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NAIDnotes

Bookmark and ShareThursday April 25, 2013

Why NAID doesn’t certify equipment or software

By Bob Johnson, NAID CEO

At this point, I am comfortable saying the NAID AAA Certification Program is a success. Don’t get me wrong, there is plenty of room for improvement, growth and acceptance of the program. But, I estimate that about 80% of outsourced secure destruction capacity in North America is NAID Certified, which is pretty darn good. However, I am quick to point out this success is far more due to the efforts of the companies promoting their certification than anything NAID has done.

Based on this success, NAID routinely receives inquiries from equipment manufacturers and software developers to certify their products. While the association is grateful and humbled by the idea that a NAID endorsement is considered a credible seal of approval, we can not do it and for good reason.

Proper secure destruction is a process not an event. From this perspective, it is completely inappropriate for a customer to select a vendor simply based on the fact that equipment or software is certified. The equipment could be doing exactly what is supposed to do but that is irrelevant if the employees are not screened or the doors are not locked. The software could be delivering the best sanitization in the world but it will not matter if the technicians are not properly trained or the quality control procedures are inadequate.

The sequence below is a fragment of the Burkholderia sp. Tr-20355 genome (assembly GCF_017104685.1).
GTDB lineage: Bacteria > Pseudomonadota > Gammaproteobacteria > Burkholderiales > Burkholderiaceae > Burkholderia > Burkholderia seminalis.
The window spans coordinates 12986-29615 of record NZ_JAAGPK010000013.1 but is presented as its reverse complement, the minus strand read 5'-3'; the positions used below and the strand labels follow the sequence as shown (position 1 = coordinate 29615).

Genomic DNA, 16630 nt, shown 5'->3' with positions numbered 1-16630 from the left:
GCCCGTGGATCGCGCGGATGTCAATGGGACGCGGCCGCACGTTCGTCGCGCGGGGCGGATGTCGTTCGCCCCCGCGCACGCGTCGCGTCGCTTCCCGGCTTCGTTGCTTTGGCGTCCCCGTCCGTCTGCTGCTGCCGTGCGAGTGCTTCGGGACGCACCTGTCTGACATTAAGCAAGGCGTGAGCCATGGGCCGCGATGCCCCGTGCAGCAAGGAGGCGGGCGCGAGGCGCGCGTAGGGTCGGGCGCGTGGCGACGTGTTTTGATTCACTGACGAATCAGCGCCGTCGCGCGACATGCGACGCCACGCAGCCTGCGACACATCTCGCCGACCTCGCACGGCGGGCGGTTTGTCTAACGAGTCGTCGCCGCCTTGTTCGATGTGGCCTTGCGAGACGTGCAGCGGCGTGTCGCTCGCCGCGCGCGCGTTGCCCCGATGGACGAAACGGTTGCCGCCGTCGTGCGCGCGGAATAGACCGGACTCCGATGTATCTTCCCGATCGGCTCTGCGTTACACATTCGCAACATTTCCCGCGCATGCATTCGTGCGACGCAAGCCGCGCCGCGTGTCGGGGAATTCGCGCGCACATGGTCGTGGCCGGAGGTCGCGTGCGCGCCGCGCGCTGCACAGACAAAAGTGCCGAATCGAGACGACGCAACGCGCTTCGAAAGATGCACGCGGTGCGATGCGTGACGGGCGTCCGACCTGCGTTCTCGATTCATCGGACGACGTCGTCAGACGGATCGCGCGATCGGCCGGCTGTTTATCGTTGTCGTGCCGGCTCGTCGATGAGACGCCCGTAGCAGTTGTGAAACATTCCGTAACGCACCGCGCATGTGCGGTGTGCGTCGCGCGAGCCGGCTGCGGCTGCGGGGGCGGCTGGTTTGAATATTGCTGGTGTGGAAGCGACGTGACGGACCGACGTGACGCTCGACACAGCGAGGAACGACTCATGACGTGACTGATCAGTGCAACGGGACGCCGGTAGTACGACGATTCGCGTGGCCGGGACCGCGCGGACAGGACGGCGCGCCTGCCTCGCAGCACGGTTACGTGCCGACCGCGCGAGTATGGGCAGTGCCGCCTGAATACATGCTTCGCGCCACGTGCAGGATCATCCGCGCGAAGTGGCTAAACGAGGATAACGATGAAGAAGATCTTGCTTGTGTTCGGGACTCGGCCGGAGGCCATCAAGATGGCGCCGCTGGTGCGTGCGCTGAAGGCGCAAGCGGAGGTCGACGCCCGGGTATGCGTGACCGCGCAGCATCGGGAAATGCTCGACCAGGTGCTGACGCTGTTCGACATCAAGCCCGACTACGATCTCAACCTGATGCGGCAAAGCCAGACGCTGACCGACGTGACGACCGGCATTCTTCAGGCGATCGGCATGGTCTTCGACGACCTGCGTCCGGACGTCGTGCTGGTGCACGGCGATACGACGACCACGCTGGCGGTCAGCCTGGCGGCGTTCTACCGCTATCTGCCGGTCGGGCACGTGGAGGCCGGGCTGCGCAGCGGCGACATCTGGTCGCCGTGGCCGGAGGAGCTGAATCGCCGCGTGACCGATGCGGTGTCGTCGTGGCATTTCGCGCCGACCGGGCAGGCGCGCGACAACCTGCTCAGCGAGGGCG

Certainly, it is appropriate to use equipment and software that are tested to verify they do what they are supposed to do. On the other hand, it is completely inappropriate for a customer to select a vendor simply because their destruction equipment or wiping software has been certified. As a result, NAID certifies the entire process, including employee screening, training and documentation, access control, operations, quality control, policies and procedures, and the specific equipment or software deployed at the individual location. Of course, you have to add that the program primarily relies on random unannounced audits, which is another critical element I will discuss in my next blog entry.

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